Time flies when you’re having fun. It’s already been 3 months since Douglas Bjäresten and Lisa Stockhaus started the Foundation’s trainee programme for future Baltic Sea Ambassadors, and it’s now time to say goodbye. But first, let’s hear how their experience has been and what they’ve learned during the intensive traineeship.
Lisa, who holds a Master’s degree in International Administration and Global Governance, and Douglas, with a Bachelor’s degree in Economics, met with researchers and MPs during their traineeship to learn more about Baltic Sea issues and how research findings can be used in decision-making.
‘The opportunity to learn about the Foundation’s work, to experience life as a marine biologist, to meet politicians in Parliament and then choose a topic to study in depth has been really instructive,’ says Lisa. ‘Not all trainee programmes can offer this structure.’
BalticWaters2030’s trainee programme is designed to give new social science graduates a deeper understanding of today’s environmental challenges and to inspire participants to promote a green transition in their future workplaces.
Douglas agrees, and says it was the trainee programme’s structure that first attracted him.
‘It’s been rewarding to receive Baltic Sea training from the Foundation while also meeting so many different people who are active in these issues. That, combined with designing and working on a policy paper, has been a great way to come to grips with environmental policy issues,’ he says.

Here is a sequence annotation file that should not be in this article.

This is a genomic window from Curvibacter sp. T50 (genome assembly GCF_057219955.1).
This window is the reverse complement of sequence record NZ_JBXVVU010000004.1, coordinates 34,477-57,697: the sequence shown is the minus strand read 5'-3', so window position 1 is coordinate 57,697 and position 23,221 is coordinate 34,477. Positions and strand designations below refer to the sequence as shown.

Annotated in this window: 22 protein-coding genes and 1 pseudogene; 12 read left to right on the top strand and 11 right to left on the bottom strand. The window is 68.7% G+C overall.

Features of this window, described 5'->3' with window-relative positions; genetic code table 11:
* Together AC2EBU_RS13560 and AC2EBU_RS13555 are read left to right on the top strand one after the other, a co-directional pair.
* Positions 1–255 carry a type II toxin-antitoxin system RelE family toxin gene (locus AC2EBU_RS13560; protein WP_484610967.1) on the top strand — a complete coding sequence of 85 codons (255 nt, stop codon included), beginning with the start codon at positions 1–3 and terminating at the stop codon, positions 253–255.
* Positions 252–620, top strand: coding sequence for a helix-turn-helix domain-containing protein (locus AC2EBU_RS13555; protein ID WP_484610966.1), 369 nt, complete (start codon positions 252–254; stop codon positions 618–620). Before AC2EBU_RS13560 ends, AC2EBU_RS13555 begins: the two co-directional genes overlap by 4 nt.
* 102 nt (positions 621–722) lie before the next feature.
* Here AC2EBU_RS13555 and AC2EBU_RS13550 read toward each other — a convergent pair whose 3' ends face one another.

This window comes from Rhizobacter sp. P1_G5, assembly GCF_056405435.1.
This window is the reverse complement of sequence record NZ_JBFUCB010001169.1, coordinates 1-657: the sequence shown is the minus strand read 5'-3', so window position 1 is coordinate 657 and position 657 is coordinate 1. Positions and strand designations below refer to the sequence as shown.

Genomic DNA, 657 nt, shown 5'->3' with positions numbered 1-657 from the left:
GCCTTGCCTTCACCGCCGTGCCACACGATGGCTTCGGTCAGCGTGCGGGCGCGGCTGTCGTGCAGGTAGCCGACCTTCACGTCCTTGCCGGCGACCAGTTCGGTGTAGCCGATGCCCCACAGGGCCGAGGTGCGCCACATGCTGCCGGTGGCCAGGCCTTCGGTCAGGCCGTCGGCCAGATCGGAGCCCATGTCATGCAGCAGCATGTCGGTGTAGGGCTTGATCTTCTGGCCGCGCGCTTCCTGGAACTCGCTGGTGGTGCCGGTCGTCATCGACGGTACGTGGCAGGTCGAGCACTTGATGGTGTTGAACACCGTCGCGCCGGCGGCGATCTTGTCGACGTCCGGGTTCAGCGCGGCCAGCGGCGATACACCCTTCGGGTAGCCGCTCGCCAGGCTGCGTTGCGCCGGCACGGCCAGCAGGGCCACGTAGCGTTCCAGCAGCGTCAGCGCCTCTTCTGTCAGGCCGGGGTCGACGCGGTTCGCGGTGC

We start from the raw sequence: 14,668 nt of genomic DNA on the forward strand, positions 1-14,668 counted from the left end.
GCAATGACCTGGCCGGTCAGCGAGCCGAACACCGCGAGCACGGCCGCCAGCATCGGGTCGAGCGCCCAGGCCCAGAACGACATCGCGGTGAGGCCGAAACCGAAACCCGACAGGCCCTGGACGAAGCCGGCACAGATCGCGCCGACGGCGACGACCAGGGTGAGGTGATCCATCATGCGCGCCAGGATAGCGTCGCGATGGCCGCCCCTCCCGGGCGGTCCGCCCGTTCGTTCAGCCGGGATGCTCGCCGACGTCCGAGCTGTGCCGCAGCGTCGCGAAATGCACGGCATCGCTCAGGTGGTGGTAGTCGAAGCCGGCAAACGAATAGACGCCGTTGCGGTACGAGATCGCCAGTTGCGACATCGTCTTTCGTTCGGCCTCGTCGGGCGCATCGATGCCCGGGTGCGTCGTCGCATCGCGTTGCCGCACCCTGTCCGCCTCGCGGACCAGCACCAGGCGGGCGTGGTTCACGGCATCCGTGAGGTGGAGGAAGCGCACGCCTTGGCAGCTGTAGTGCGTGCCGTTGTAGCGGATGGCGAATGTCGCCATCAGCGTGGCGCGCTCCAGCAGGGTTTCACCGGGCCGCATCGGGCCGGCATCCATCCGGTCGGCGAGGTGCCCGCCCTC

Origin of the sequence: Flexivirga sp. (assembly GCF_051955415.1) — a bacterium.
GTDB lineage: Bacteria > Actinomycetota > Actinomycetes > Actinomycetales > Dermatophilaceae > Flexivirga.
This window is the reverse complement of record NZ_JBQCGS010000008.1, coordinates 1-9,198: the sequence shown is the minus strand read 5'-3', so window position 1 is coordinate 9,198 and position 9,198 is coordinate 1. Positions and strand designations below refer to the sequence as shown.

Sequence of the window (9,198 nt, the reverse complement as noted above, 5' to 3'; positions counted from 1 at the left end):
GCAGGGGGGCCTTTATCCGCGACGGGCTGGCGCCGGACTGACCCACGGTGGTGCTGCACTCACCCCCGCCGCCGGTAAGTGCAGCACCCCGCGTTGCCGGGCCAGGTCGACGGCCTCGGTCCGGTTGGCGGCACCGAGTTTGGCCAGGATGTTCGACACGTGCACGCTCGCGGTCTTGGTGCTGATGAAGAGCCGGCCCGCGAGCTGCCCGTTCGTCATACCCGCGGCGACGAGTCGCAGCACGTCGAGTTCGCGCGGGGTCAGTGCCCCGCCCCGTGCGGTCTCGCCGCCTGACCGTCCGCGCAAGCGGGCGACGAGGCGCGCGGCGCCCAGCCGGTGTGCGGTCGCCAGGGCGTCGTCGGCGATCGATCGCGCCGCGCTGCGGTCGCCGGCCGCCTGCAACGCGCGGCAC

Different educational backgrounds offer new perspectives
One of the objectives of the trainee programme is to bring two people with different educational backgrounds together to work on a chosen topic, which has proven to have its advantages – and also challenges.
‘In a way it’s been challenging because I’m used to talking with other students who’ve studied the same subjects as me, and now I need to make myself understood in a different way than what I’m used to,’ says Douglas. ‘But I also understand the benefits of working with other disciplines. Lisa and I have complemented each other well.’
‘Working with someone from another discipline forces me to think about why I do what I do, which might not be so obvious to others,’ Lisa says. ‘But Douglas and I have benefited from each other’s strengths and expertise in our different areas, which is great.’
From complex issue to concrete policy document
Both Lisa and Douglas enjoy delving into a specific issue, especially since the topic they’ve chosen is topical and involves researchers, government authorities and other fishery stakeholders. During their traineeship, they focused on how to improve profitability for the Swedish fishery sector.
’We chose a topic that had potential to become a major report, while we also needed to produce a well-defined policy document in a relatively short period of time. It’s been a challenge from the start – boiling down such a complex issue involving many different perspectives into something concrete,’ Lisa explains.
At the same time, Lisa and Douglas have gained valuable insight into environmental policy and the ongoing discussions on various solutions to environmental problems.